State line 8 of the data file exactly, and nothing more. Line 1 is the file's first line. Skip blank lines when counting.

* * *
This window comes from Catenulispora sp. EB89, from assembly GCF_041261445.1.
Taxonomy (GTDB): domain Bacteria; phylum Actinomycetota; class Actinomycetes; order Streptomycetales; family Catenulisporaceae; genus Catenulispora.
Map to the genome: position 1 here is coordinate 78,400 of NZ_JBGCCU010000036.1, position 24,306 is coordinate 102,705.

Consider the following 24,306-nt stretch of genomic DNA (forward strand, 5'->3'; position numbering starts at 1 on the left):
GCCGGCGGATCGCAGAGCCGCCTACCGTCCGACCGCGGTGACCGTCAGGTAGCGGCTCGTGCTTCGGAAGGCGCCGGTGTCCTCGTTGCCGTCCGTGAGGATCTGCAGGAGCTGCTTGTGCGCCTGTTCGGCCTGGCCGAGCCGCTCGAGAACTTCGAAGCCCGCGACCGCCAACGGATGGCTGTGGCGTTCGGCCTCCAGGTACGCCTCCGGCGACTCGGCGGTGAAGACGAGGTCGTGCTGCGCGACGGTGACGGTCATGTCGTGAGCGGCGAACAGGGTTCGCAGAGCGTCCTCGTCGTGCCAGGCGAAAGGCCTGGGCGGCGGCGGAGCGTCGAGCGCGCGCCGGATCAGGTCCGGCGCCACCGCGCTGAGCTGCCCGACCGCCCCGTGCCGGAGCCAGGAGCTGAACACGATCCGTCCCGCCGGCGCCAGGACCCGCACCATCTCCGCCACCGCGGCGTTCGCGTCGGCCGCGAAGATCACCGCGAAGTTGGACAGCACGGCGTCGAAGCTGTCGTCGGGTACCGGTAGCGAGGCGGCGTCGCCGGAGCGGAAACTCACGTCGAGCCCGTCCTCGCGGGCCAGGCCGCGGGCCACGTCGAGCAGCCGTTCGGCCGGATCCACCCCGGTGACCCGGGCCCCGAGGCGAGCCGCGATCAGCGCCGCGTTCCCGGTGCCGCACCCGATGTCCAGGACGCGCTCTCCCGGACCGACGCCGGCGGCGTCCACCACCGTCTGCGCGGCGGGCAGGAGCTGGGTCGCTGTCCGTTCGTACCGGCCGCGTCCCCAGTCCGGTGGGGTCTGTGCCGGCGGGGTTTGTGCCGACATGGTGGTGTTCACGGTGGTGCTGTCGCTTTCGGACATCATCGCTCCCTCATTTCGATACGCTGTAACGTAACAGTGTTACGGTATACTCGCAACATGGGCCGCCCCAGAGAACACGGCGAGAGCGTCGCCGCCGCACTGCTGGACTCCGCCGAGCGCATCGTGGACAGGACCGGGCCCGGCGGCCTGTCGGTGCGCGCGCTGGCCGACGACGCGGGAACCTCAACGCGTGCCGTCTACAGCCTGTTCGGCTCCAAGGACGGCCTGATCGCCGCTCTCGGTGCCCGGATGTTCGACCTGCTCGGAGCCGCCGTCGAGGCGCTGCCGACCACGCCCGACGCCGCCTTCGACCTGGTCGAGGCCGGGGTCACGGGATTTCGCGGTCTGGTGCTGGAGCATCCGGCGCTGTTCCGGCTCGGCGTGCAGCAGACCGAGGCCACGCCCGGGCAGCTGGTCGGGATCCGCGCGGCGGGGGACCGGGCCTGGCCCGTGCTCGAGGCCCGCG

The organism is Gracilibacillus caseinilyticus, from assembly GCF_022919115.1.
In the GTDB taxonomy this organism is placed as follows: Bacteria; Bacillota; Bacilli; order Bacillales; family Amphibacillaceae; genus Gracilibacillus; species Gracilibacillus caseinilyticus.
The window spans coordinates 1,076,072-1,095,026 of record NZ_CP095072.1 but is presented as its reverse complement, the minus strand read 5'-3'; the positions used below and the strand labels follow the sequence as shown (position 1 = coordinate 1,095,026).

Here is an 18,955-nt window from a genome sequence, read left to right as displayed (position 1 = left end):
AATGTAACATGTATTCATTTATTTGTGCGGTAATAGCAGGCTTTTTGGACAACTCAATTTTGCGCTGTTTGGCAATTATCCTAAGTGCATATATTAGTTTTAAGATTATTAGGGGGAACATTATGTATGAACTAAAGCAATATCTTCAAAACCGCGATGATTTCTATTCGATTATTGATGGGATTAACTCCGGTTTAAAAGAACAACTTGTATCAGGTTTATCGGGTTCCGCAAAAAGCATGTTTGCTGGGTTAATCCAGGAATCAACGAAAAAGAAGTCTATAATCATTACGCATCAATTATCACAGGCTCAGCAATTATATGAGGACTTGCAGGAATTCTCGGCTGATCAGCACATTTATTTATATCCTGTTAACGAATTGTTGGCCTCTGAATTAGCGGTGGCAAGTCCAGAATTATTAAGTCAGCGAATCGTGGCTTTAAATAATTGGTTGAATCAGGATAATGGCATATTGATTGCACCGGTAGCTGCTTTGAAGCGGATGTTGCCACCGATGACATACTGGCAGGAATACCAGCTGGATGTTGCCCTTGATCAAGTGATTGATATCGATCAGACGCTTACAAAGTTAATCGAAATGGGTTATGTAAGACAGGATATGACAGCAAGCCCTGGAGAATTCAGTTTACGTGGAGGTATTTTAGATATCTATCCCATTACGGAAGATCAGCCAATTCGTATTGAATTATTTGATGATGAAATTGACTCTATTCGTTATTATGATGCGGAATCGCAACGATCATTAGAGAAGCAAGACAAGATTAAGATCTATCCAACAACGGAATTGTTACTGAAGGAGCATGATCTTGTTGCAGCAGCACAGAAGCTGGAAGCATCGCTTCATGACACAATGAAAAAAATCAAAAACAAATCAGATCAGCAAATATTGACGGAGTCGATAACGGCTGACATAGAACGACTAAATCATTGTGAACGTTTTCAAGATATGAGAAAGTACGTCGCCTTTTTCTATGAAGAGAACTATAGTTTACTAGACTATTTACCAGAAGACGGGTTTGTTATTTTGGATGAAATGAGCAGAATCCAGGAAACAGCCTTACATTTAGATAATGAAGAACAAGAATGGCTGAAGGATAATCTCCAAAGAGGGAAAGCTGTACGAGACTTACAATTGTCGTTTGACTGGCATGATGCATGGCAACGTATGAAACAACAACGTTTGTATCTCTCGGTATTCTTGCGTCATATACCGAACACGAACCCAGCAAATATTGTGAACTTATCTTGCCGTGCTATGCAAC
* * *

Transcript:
The window spans coordinates 1,076,072-1,095,026 of record NZ_CP095072.1 but is presented as its reverse complement, the minus strand read 5'-3'; the positions used below and the strand labels follow the sequence as shown (position 1 = coordinate 1,095,026).